Gene therapy and genetic therapies are treatments that target the underlying genetic cause of a disease. Various methods are in development in academic and commercial centres worldwide involving intervention at a molecular level to modify or replace the defective gene and restore its function. Most of these are at an early stage in preclinical development, but some have progressed to the clinic. Antisense oligonucleotides have recently been approved for the treatment of SMA and amyloid neuropathies. Gene replacement using viral vectors is in clinical development for several neuromuscular diseases including DMD, SMA and myotubular myopathy.
Our current research focuses on gene therapy using viral vectors in animal models of DMD such as the mdx mouse and the DMD pig. We have developed small dystrophin genes to fit into AAV vectors and tested their functionality.
This strategy involves taking drugs already licensed for human use and repurposing them to treat other medical conditions. Because these compounds have already been extensively tested in humans, a lot more is known about their safety and their mechanism of action than is the case for novel compounds, and so this approach has the potential to be more cost- and time-effective than developing entirely new drugs. However, since these drugs have not been used in our diseases of interest, it is still essential to test them thoroughly as it is important to understand how the compound will influence the impaired pathway.
The initial steps of this process require large-scale screening of compound libraries – often with cell models – to identify which drugs impact the pathways we are interested in. Once we have identified a list of potential compounds, we can test these in our animal and human models of disease in order to evaluate which would be the most effective.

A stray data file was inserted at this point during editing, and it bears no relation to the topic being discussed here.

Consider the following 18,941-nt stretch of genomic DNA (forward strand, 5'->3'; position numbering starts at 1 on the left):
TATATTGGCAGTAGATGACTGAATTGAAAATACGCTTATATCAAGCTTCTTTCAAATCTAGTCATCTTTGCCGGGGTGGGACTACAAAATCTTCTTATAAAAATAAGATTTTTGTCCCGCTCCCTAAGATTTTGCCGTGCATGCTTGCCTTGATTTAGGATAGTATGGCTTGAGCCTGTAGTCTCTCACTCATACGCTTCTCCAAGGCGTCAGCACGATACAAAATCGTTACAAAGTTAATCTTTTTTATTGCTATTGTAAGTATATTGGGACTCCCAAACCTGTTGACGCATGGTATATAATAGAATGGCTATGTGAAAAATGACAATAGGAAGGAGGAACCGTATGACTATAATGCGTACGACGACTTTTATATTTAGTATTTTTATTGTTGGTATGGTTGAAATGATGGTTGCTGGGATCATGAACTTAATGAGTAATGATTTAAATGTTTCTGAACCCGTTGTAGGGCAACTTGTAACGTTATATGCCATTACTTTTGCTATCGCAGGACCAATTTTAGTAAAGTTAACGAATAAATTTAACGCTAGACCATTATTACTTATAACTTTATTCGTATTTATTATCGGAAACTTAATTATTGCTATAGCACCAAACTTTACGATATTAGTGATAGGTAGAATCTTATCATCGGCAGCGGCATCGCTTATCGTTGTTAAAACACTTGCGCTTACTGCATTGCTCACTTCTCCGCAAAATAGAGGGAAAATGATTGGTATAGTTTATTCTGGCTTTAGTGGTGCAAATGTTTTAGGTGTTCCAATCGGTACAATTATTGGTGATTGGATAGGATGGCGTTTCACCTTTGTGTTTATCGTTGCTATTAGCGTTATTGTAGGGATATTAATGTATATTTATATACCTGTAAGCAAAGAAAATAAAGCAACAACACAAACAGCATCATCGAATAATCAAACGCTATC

We work with both industry and academic partners to test and develop new compounds we think may impact the relevant pathways and thus lead to new drugs for patients. The initial stages of this research involve investigating the effects of these compounds on cellular models of the disease to ascertain which disease relevant pathways they impact and to what extent. We then take the most promising compounds and test them in our animals models, which include zebrafish and mice. These experiments can also involve studies to determine toxicity, dosing regimes, and drug concentrations.
Our current research in this area involves working with the Swiss company Neurotune to investigate the effects of their mini-agrin compound on animal models of congenital myasthenic syndromes. In addition, we are working with Dr Mark Gray, an organic chemist based at the University of Sunderland in the UK, to synthesize and test de novo compounds for the treatment of congenital myasthenic syndromes.